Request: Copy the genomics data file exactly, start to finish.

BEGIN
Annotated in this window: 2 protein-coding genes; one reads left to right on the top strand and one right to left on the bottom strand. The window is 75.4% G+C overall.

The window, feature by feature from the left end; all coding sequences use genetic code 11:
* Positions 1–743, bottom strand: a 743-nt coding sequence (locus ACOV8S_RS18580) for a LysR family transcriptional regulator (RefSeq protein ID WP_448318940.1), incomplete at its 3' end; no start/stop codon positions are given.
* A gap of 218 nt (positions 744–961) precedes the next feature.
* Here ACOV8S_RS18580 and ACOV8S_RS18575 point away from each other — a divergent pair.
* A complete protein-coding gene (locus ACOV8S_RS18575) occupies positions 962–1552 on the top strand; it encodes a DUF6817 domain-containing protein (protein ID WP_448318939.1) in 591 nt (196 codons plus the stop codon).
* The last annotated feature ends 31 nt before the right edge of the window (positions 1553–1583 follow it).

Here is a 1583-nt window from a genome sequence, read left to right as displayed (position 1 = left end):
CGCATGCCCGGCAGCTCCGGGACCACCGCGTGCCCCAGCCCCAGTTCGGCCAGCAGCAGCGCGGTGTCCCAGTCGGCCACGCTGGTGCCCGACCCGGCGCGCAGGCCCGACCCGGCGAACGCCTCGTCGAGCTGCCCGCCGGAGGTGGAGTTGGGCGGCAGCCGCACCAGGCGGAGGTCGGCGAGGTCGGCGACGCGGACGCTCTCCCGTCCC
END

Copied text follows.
Annotated in this window: 2 protein-coding genes; one reads left to right on the top strand and one right to left on the bottom strand. The window is 75.4% G+C overall.

The window, feature by feature from the left end; all coding sequences use genetic code 11:
* Positions 1–743, bottom strand: a 743-nt coding sequence (locus ACOV8S_RS18580) for a LysR family transcriptional regulator (RefSeq protein ID WP_448318940.1), incomplete at its 3' end; no start/stop codon positions are given.
* A gap of 218 nt (positions 744–961) precedes the next feature.
* Here ACOV8S_RS18580 and ACOV8S_RS18575 point away from each other — a divergent pair.
* A complete protein-coding gene (locus ACOV8S_RS18575) occupies positions 962–1552 on the top strand; it encodes a DUF6817 domain-containing protein (protein ID WP_448318939.1) in 591 nt (196 codons plus the stop codon).
* The last annotated feature ends 31 nt before the right edge of the window (positions 1553–1583 follow it).

Here is a 1583-nt window from a genome sequence, read left to right as displayed (position 1 = left end):
CGCATGCCCGGCAGCTCCGGGACCACCGCGTGCCCCAGCCCCAGTTCGGCCAGCAGCAGCGCGGTGTCCCAGTCGGCCACGCTGGTGCCCGACCCGGCGCGCAGGCCCGACCCGGCGAACGCCTCGTCGAGCTGCCCGCCGGAGGTGGAGTTGGGCGGCAGCCGCACCAGGCGGAGGTCGGCGAGGTCGGCGACGCGGACGCTCTCCCGTCCC